Gene therapy is an experimental method used to treat genetic illnesses by inserting healthy genes into cells, taking out the bad ones, or replacing a mutated gene. The idea of gene therapy rests on changing the internal structure of the DNA to prevent or cure illnesses such as Alzheimer’s and cancer instead of relying on drugs and outside treatment. Since its original conception in 1972, there were proponents and opponents of this method as both the benefits and potential risks of this process were brought to the table.
There are two different kinds of gene therapy treatment: somatic cell gene therapy and germline therapy. The somatic gene therapy includes treating just the faulty genes by replacing them with the correct genes. By doing so, the body will then produce the right proteins needed to eliminate the gene causing the disease. This procedure merely corrects the recipient’s genes but cannot be passed down to his or her offspring.
With the germline therapy, however, it is possible to pass the corrected genes down to the next generation. This is done by having the gene inserted into the reproductive cells, so that the gene can be inherited by any future offspring.
As with any new procedure or issue, there are both benefits and potential risks that could arise with gene therapy. Gene therapy’s appeal comes when considering diseases such as Parkinson’s and cancer could potentially be fixed by inserting a healthy gene in place of the bad gene. It could also be a good option for diseases that have no established cure. The benefits that gene therapy could bring to the sick or dying are attractive, especially in the face of a life-threatening or incurable disease.
However, there are also many ethical concerns that come with gene therapy. As with any experiment that alters the genes, there are people who are concerned by scientists taking the role of God. Furthermore, since gene therapy is so expensive, it is only available to the elite or those who can afford it. If only the rich have access to being able to solve their genetic diseases, would this increase the gap of inequality?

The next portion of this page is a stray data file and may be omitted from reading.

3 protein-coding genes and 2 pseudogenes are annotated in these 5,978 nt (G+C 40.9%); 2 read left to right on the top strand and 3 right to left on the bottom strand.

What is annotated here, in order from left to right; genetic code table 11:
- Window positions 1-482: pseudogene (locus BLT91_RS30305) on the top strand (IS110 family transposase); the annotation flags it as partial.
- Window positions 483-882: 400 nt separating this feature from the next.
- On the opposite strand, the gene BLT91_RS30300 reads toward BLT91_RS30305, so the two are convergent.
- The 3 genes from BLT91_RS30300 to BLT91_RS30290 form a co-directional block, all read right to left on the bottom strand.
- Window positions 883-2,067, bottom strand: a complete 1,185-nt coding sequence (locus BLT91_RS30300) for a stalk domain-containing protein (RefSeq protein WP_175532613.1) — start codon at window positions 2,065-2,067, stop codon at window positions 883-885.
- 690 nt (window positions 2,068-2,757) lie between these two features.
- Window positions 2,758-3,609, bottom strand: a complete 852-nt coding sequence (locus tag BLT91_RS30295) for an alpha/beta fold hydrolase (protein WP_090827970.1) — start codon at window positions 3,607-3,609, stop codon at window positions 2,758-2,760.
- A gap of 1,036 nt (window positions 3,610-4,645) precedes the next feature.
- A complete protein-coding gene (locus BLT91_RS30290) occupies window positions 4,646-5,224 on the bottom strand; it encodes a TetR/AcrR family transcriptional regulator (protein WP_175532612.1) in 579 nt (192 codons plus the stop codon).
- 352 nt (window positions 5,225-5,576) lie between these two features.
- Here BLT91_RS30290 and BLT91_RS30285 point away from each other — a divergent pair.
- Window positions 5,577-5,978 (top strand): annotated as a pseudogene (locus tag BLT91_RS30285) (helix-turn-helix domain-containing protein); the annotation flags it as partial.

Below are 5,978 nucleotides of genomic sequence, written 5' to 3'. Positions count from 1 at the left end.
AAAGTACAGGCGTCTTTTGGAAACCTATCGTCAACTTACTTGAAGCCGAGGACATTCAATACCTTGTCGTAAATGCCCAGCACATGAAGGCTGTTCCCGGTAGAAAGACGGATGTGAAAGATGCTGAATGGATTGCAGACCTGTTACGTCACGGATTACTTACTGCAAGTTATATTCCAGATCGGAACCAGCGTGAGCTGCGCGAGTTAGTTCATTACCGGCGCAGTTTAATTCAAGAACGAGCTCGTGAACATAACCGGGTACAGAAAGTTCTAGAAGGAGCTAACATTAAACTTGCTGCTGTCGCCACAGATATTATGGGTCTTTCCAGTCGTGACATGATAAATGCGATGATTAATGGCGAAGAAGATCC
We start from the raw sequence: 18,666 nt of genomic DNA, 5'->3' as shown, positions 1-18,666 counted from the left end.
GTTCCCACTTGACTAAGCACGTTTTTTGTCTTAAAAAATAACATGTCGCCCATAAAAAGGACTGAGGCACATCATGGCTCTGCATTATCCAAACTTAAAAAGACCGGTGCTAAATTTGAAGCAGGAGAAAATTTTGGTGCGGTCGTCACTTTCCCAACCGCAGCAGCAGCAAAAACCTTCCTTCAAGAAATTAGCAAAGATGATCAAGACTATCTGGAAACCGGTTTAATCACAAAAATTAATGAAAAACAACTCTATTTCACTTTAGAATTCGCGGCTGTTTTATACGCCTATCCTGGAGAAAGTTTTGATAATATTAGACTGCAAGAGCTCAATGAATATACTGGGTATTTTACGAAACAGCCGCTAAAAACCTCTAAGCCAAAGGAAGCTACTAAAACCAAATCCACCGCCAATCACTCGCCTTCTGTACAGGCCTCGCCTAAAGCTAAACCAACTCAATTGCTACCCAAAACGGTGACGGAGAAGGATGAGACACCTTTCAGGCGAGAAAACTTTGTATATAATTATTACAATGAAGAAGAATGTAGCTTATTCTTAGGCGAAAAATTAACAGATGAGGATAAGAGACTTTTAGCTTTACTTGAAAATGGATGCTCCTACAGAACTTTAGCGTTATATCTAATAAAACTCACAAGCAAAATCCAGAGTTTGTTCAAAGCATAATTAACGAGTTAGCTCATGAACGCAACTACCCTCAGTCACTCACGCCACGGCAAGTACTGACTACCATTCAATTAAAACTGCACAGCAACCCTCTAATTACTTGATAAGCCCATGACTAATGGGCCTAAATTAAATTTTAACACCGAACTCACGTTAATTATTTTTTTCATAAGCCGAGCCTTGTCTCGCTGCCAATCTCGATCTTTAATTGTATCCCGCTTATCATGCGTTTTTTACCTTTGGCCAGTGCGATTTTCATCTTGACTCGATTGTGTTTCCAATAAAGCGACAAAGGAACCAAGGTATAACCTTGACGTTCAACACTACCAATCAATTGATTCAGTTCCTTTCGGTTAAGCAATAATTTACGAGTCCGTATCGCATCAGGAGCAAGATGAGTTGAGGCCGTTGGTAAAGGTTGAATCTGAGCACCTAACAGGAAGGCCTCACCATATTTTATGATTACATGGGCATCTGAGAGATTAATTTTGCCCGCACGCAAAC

The ability for this therapy to be properly regulated is also an issue. Although the Recombinant Advisory Committee was established for the purpose of keeping gene therapy in check, there have been deaths and adverse side effects that went undocumented and unchecked by the government. The death of teenager Jesse Gelsinger by the gene therapy procedure caused the public to question the ethics behind the lack of transparency and accountability for his procedure.
Gelsinger, who had a rare liver disorder, decided to undergo the gene therapy with hopes of becoming better. However, the operation actually caused multiple organs to deteriorate and he died on Sept. 17, 1998. Before entering the experiment, Gelsinger was never adequately informed of previous patient side effects, as well as animals that have died during the experiment. In fact, the Food and Drug Administration suggests that this information might have been withheld from him; thus, he was not completely aware of what he agreed to.
The concern of the risks of the procedure itself remains another factor for skepticism. Operations require a huge amount of precision and accuracy, as well as complete research in order to administer the procedure correctly. The patient’s life could be forfeited if there is even one single mistake, as illustrated by Gelsinger’s death.
However, there has been a resurgence of hope in gene therapy due to a recent experiment done by the Cedars-Sinai Heart Institute in LA. They were able to temporarily regulate a pig’s heartbeat by injecting genes into a small portion of the pigs heart, thereby changing the ordinary cells in to cells that generated a regular rhythm. Further implications of this discovery is the development of a human pacemaker to regulate heartbeats, although Dr. Maraban the director of the Heart Institute states that it would take at least three more years to find a process that would be safe enough to administer to people.
In the recent years, researchers have been able to help several patients who suffer from hemophilia by inserting a gene that helped them boost their body’s ability to clot blood. This experiment, reported in the New England Journal of Medicine in 2011, shows promising results to be able to stop excessive long-term bleeding in patients long-term through gene therapy.
Gene therapy is still incomplete, requiring a lot of trials and risks in order to find the correct solution. The benefits that gene therapy can bring to society is an ever growing prospect despite the potential risks that remain.
By Joyce Chu